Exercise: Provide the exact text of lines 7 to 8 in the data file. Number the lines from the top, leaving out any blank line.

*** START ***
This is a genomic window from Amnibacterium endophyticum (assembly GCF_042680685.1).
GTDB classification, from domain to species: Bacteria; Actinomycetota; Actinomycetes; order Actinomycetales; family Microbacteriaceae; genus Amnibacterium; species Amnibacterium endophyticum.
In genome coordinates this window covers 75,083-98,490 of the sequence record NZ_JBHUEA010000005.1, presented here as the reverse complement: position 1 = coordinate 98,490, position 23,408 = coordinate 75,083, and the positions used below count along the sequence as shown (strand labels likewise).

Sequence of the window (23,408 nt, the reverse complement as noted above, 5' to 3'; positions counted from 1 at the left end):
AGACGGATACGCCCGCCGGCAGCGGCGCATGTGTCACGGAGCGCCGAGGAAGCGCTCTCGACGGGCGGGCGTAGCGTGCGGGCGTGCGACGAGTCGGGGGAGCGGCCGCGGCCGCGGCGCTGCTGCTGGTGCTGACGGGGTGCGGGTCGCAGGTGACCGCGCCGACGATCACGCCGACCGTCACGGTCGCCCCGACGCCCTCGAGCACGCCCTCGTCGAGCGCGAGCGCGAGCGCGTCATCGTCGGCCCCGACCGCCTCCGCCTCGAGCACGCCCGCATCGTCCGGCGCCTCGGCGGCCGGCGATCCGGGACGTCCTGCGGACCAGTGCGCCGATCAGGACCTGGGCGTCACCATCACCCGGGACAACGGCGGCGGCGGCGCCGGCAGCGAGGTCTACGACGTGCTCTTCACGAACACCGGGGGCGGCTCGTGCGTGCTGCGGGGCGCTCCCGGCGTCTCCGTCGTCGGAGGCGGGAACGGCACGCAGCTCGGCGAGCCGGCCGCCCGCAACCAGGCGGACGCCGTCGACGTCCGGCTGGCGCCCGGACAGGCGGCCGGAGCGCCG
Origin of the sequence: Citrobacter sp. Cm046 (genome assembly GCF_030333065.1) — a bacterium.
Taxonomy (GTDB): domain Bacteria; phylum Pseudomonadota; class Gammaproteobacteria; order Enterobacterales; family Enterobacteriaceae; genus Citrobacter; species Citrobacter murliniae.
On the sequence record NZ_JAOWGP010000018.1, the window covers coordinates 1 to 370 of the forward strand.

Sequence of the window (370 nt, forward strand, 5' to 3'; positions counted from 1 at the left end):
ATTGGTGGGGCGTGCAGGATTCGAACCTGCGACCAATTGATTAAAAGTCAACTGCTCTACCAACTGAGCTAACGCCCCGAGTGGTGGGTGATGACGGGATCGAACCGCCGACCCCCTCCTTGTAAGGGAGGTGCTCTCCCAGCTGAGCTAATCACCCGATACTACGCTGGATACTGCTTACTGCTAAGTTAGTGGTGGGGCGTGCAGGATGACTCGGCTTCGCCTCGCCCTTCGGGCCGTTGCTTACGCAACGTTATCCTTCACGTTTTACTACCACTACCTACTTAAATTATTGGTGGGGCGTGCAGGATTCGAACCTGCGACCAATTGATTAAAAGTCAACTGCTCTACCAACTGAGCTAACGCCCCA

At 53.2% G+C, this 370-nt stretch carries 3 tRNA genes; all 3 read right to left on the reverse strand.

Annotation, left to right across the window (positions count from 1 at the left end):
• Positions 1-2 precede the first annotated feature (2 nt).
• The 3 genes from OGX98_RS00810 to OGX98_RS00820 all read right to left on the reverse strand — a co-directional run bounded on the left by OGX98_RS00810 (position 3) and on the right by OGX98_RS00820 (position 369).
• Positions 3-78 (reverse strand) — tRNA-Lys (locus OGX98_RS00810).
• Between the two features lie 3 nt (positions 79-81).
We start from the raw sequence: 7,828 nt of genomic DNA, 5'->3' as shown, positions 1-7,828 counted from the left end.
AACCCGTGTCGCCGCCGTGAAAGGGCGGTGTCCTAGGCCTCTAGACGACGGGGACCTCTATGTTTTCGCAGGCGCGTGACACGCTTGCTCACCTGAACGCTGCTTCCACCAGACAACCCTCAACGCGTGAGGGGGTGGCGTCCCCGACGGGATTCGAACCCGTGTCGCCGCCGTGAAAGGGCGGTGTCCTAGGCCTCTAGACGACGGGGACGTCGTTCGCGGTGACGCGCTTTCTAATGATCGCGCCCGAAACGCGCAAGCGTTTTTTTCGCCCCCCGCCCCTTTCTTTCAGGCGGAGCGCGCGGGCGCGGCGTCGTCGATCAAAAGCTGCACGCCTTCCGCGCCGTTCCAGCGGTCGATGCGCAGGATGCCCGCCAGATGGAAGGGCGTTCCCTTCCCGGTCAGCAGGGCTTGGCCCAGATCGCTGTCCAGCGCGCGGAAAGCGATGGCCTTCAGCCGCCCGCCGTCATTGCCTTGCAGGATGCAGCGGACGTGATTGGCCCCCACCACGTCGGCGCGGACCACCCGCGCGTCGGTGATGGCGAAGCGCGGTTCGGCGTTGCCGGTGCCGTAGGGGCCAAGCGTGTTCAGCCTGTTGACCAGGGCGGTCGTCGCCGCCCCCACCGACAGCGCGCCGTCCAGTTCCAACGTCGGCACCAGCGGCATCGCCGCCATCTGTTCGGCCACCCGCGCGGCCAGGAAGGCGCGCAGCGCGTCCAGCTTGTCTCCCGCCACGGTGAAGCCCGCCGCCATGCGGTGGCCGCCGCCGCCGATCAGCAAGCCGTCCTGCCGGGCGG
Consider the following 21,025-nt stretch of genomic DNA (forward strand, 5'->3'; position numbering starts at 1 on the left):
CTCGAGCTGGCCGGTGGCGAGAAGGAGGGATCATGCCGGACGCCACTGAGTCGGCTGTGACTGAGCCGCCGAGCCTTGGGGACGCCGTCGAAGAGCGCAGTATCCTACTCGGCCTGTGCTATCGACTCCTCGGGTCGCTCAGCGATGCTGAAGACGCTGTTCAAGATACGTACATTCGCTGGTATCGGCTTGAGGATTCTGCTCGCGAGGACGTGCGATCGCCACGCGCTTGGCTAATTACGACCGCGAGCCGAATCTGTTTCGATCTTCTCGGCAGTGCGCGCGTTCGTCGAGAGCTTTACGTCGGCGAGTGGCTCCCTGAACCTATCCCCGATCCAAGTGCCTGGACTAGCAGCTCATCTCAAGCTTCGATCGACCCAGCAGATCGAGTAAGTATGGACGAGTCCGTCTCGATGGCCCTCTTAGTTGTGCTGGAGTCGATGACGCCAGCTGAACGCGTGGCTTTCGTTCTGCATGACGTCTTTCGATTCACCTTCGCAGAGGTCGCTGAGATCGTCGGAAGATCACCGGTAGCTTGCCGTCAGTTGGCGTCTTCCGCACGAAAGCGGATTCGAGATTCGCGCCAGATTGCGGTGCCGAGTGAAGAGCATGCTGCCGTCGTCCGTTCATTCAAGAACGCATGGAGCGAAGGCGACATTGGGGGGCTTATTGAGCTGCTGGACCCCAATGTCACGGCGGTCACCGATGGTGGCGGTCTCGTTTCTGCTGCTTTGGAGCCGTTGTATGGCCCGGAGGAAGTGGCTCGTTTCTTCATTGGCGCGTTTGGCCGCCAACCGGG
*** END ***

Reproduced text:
Taxonomy (GTDB): domain Bacteria; phylum Pseudomonadota; class Gammaproteobacteria; order Enterobacterales; family Enterobacteriaceae; genus Citrobacter; species Citrobacter murliniae.
On the sequence record NZ_JAOWGP010000018.1, the window covers coordinates 1 to 370 of the forward strand.